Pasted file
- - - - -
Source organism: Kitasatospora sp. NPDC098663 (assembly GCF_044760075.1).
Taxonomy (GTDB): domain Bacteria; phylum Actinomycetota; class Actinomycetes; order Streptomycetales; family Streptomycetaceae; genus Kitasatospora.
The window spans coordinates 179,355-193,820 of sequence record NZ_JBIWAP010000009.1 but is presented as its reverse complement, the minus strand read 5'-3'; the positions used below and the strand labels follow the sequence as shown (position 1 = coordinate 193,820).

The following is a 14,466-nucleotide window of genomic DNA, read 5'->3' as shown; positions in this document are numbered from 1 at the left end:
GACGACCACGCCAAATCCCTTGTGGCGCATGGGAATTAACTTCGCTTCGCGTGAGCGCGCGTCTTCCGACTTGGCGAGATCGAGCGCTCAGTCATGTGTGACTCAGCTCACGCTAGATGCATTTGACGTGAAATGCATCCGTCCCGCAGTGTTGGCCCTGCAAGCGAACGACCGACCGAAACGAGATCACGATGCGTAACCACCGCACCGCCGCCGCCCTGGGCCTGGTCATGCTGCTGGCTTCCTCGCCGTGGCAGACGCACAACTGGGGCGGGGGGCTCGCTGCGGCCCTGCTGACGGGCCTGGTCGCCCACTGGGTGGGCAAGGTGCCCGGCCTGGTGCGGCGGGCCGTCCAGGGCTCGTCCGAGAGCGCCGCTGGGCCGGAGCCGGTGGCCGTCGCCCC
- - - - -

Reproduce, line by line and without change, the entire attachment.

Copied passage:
Source organism: Kitasatospora sp. NPDC098663 (assembly GCF_044760075.1).
Taxonomy (GTDB): domain Bacteria; phylum Actinomycetota; class Actinomycetes; order Streptomycetales; family Streptomycetaceae; genus Kitasatospora.
The window spans coordinates 179,355-193,820 of sequence record NZ_JBIWAP010000009.1 but is presented as its reverse complement, the minus strand read 5'-3'; the positions used below and the strand labels follow the sequence as shown (position 1 = coordinate 193,820).

The following is a 14,466-nucleotide window of genomic DNA, read 5'->3' as shown; positions in this document are numbered from 1 at the left end:
GACGACCACGCCAAATCCCTTGTGGCGCATGGGAATTAACTTCGCTTCGCGTGAGCGCGCGTCTTCCGACTTGGCGAGATCGAGCGCTCAGTCATGTGTGACTCAGCTCACGCTAGATGCATTTGACGTGAAATGCATCCGTCCCGCAGTGTTGGCCCTGCAAGCGAACGACCGACCGAAACGAGATCACGATGCGTAACCACCGCACCGCCGCCGCCCTGGGCCTGGTCATGCTGCTGGCTTCCTCGCCGTGGCAGACGCACAACTGGGGCGGGGGGCTCGCTGCGGCCCTGCTGACGGGCCTGGTCGCCCACTGGGTGGGCAAGGTGCCCGGCCTGGTGCGGCGGGCCGTCCAGGGCTCGTCCGAGAGCGCCGCTGGGCCGGAGCCGGTGGCCGTCGCCCC